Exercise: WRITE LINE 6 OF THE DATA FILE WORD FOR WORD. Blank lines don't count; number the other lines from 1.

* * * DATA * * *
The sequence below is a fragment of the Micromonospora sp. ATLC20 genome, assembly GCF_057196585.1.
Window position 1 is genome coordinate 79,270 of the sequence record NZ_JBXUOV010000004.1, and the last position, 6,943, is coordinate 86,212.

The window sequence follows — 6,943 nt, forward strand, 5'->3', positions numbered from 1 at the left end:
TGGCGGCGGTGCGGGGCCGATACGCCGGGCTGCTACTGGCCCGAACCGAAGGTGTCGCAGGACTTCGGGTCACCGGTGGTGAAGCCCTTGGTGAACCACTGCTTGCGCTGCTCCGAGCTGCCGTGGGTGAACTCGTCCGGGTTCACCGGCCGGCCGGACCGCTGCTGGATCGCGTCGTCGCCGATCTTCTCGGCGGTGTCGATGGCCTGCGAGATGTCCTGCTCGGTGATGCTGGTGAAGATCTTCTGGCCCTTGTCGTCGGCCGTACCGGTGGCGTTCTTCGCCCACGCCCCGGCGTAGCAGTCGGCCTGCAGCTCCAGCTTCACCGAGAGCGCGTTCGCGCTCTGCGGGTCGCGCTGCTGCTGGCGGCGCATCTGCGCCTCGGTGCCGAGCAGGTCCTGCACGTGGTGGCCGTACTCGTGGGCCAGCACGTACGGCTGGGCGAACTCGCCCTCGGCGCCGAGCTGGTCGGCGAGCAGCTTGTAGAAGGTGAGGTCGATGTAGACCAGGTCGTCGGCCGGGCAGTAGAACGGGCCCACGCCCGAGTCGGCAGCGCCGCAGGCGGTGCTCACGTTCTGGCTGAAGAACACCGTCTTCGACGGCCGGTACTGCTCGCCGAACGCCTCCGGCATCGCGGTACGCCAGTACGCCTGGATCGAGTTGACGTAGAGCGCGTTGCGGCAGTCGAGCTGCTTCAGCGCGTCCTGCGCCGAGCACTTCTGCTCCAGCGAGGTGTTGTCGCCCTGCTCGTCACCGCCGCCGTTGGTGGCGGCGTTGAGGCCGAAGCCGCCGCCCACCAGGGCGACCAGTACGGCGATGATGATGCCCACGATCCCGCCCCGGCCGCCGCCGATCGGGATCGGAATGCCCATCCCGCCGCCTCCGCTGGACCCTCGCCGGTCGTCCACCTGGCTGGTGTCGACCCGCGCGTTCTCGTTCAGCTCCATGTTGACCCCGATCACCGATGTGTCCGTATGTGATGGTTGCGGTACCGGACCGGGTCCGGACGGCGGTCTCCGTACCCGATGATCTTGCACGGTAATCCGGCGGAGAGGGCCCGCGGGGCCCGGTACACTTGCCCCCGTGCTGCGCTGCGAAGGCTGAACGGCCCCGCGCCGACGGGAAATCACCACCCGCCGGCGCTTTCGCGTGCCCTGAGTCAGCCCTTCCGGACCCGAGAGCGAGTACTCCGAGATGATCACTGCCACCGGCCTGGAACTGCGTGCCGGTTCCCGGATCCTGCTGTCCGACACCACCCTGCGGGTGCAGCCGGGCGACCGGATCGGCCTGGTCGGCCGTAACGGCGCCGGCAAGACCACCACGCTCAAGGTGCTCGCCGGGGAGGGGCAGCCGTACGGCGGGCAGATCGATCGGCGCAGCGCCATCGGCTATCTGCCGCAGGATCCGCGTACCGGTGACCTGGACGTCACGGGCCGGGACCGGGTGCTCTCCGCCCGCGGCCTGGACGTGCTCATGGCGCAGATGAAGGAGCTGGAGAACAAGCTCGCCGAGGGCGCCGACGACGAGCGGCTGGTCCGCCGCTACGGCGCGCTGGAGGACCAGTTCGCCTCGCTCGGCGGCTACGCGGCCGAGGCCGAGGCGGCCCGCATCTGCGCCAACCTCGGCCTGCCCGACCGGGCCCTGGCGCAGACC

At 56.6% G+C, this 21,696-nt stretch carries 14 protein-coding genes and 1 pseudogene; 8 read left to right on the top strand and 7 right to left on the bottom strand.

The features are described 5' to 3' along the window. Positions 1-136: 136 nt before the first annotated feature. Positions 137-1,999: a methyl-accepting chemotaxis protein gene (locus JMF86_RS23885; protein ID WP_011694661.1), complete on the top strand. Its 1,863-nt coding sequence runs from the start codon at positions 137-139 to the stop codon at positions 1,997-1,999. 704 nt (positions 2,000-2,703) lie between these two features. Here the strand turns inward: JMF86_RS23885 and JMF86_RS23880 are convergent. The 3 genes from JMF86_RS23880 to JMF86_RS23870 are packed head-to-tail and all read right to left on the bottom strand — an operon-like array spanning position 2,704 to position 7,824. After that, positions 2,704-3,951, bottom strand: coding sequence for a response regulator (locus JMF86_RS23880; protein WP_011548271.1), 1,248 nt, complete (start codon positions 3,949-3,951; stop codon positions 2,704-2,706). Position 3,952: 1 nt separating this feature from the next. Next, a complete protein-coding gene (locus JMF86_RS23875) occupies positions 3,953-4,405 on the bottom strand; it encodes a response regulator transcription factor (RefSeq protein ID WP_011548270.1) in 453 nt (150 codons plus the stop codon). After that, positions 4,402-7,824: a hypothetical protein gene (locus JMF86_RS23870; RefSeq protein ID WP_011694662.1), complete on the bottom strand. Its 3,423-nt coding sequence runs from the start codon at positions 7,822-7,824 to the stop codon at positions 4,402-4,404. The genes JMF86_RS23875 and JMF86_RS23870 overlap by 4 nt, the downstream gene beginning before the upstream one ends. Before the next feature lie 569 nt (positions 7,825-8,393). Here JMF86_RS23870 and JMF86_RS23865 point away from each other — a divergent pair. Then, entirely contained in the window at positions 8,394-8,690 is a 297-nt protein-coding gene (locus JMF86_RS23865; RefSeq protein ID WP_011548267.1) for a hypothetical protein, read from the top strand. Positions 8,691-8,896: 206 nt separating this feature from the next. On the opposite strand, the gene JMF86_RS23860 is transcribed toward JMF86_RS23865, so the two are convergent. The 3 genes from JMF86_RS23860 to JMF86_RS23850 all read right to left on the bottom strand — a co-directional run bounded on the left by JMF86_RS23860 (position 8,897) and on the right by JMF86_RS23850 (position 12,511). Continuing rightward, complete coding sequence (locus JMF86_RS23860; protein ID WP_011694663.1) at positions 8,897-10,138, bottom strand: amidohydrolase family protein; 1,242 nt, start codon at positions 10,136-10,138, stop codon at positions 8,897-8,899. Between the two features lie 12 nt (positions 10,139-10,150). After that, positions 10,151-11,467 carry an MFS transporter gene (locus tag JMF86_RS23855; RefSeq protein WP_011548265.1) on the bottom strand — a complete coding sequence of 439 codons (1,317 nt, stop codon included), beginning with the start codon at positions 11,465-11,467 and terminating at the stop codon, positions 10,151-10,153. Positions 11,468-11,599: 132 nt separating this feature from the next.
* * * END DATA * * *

The features are described 5' to 3' along the window. Positions 1-136: 136 nt before the first annotated feature. Positions 137-1,999: a methyl-accepting chemotaxis protein gene (locus JMF86_RS23885; protein ID WP_011694661.1), complete on the top strand. Its 1,863-nt coding sequence runs from the start codon at positions 137-139 to the stop codon at positions 1,997-1,999. 704 nt (positions 2,000-2,703) lie between these two features. Here the strand turns inward: JMF86_RS23885 and JMF86_RS23880 are convergent. The 3 genes from JMF86_RS23880 to JMF86_RS23870 are packed head-to-tail and all read right to left on the bottom strand — an operon-like array spanning position 2,704 to position 7,824. After that, positions 2,704-3,951, bottom strand: coding sequence for a response regulator (locus JMF86_RS23880; protein WP_011548271.1), 1,248 nt, complete (start codon positions 3,949-3,951; stop codon positions 2,704-2,706). Position 3,952: 1 nt separating this feature from the next. Next, a complete protein-coding gene (locus JMF86_RS23875) occupies positions 3,953-4,405 on the bottom strand; it encodes a response regulator transcription factor (RefSeq protein ID WP_011548270.1) in 453 nt (150 codons plus the stop codon). After that, positions 4,402-7,824: a hypothetical protein gene (locus JMF86_RS23870; RefSeq protein ID WP_011694662.1), complete on the bottom strand. Its 3,423-nt coding sequence runs from the start codon at positions 7,822-7,824 to the stop codon at positions 4,402-4,404. The genes JMF86_RS23875 and JMF86_RS23870 overlap by 4 nt, the downstream gene beginning before the upstream one ends. Before the next feature lie 569 nt (positions 7,825-8,393). Here JMF86_RS23870 and JMF86_RS23865 point away from each other — a divergent pair. Then, entirely contained in the window at positions 8,394-8,690 is a 297-nt protein-coding gene (locus JMF86_RS23865; RefSeq protein ID WP_011548267.1) for a hypothetical protein, read from the top strand. Positions 8,691-8,896: 206 nt separating this feature from the next. On the opposite strand, the gene JMF86_RS23860 is transcribed toward JMF86_RS23865, so the two are convergent. The 3 genes from JMF86_RS23860 to JMF86_RS23850 all read right to left on the bottom strand — a co-directional run bounded on the left by JMF86_RS23860 (position 8,897) and on the right by JMF86_RS23850 (position 12,511). Continuing rightward, complete coding sequence (locus JMF86_RS23860; protein ID WP_011694663.1) at positions 8,897-10,138, bottom strand: amidohydrolase family protein; 1,242 nt, start codon at positions 10,136-10,138, stop codon at positions 8,897-8,899. Between the two features lie 12 nt (positions 10,139-10,150). After that, positions 10,151-11,467 carry an MFS transporter gene (locus tag JMF86_RS23855; RefSeq protein WP_011548265.1) on the bottom strand — a complete coding sequence of 439 codons (1,317 nt, stop codon included), beginning with the start codon at positions 11,465-11,467 and terminating at the stop codon, positions 10,151-10,153. Positions 11,468-11,599: 132 nt separating this feature from the next.